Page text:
Religious Beliefs caused the demise of Kingship
Religious Beliefs Caused the Demise of KingshipThe concepts of religion and kingship are important in understanding the development of civilization. In the olden days, the king used to be viewed as a divine being; for his people, he was the manifestation or agent of the holy. Different communities around the world had their unique ways of selecting their chiefs and ensuring that the royal lineage transitions smoothly. As the people’s religious beliefs grew, the “sacred kingship” steadily declined. As the decades went by, the kings slowly lost their exalted position with the people. Their subjects then started to view them as leaders appointed by God, to divinely represent him on earth. The kings were considered responsible for the people, but religion taught he people to believe that if the Kings did not serve them well, they did not gain entry into the celestial realm when they passed away. This paper discusses how religious beliefs led to the demise of kingship based on Francis Oakley’s book “Kingship.”
The book in discussion traces the history of the practice of Kingship around the globe and the tenacity of its relation to the sacred. It talks about the cruel and oppressive to the less powerful figureheads from the New Stone Age period to the present times. Oakley, inside his book, takes into account, the many forms of kingships that existed during this time. These types included: The ancient Egyptian pharaohs, the Maya rulers from Mesoamerica, the Japanese emperors, the medieval popes as well as French and English monarchs of the early modern Europe. Apart from this, the author explores a complete array of the different roles that different kings from various kingdoms had to execute. Some of these functions included military roles, judicial functions, administrative duties, fiscal obligations, symbolic and religious services.
Oakley challenges common belief that that the intrinsically secular politics of today originates from the ancient world. The book recognizes that particular questions that come up about God’s existence must be left out of political thought because a “materialist philosophy” is only possible if one believes that God does not exist. In his book, Oakley argues that the modern secularism that exists in politics today might be attributed more to the medieval period than it would be to the ancient world. Oakley puts forward a perspective in which the ancient to medieval passage is considered to be from spiritual awareness to another and not from a secular to a natural one.
Kingship had been the most widespread form of human governance for a long time. Throughout this time, kings have been considered to be sacred beings. As religion was being developed, this aspect of kingship was slowly washed away. The Constantine age is deemed to signify the coming together of two legacies; the biblical religion and the traditional kingship. The biblical religions introduced the people to the new belief about one God being superior to any other creature on earth. This new faith that was growing inside the people placed critical limits on the sacrality accorded to the kings or any earthly authority other than God. This development disenchanted the world and made it difficult to look at the state as “the embodiment of the cosmic totality.” The traditional Jewish views then started incorporating moral views in their political system. Theirs stressed the superiority of the Messiah and the supernatural nature of the kingdom he would found. The Kings were soon seen as ordinary men with the little authority to watch over the rest for God.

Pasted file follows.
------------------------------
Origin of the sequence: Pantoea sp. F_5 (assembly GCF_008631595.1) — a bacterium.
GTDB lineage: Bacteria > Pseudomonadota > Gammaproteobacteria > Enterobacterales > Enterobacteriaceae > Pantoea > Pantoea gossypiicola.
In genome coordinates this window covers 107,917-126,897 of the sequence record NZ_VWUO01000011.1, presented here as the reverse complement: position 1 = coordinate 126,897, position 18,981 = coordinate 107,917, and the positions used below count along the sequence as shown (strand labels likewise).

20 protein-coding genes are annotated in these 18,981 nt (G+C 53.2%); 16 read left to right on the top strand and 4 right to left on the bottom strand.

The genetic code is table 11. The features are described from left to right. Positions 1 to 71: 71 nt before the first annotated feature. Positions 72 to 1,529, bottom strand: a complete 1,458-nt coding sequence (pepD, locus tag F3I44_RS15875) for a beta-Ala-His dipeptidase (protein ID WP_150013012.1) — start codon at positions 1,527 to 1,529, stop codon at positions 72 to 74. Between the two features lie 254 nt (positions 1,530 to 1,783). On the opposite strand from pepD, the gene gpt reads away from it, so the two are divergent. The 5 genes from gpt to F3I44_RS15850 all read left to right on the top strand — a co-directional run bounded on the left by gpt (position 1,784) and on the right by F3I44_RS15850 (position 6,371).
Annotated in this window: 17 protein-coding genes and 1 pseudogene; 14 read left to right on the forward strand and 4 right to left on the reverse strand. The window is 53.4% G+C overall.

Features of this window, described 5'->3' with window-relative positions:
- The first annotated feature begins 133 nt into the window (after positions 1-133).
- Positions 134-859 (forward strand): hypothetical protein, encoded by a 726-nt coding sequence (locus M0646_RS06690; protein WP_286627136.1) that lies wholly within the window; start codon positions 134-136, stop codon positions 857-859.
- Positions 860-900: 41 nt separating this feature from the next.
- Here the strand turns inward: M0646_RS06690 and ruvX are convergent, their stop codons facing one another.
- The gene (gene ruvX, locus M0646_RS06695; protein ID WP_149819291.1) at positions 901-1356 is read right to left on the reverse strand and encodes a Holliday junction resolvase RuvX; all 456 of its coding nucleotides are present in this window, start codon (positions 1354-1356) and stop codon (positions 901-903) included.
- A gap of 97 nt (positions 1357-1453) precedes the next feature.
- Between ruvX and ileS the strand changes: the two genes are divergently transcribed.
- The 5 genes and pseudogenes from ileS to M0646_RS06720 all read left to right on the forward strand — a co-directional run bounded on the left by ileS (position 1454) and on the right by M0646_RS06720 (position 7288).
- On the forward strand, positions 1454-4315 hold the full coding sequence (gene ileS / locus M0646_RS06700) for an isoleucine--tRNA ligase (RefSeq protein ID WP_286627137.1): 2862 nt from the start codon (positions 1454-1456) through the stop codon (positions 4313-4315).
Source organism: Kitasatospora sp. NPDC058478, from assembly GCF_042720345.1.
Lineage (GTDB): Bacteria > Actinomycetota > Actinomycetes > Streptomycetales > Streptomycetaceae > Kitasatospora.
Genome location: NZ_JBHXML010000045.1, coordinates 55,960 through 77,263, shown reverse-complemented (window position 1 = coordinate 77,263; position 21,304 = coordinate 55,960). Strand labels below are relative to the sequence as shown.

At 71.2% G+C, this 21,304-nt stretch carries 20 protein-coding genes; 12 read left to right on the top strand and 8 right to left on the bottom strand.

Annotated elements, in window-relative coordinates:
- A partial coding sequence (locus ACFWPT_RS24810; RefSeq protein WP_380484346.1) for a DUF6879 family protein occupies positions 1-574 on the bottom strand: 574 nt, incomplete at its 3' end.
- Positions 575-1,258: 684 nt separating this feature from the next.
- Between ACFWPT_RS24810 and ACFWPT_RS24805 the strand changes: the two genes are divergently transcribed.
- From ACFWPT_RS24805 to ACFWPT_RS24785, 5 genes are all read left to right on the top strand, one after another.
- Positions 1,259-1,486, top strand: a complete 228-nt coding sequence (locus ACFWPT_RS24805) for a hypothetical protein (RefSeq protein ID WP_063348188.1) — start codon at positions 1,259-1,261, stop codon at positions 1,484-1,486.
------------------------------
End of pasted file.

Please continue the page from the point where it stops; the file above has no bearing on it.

As the church grew, so did the threat to the survival of kingship. After a while, the church became fully developed and could be considered to have an equal capacity to a kingdom. Thye churches could now undertake many of the functions that were specially set aside for the Kings. Before, the king was seen as the person responsible for bringing blessings to all the people within his area of control. With the development of religion, this role was now trusted more in the hands of religious leaders than in the hands of Kings. In most kingdoms, the King also had religious duties. In Egypt, the king also doubled up as the chief priest; a task that soon went away as people’s religious beliefs diversified and “specialization of spiritual labor’ found its footings inside kingship.
In conclusion, the kingship today, according to “Kingship” by Francis Oakley, has declined majorly due to religious beliefs. In the past, the King used to be viewed as a god with extraordinary abilities that the people simply could not afford not to have. When Christianity came around, these beliefs changed. The king was now seen as God’s chosen custodian and as time went by the people realized that they could do without a king. There are still some countries today that operate with Kings as the highest authority, but even in these countries, churches still have a robust network. The change in religious beliefs can, therefore, be said to have significantly impacted on the demise of Kingship.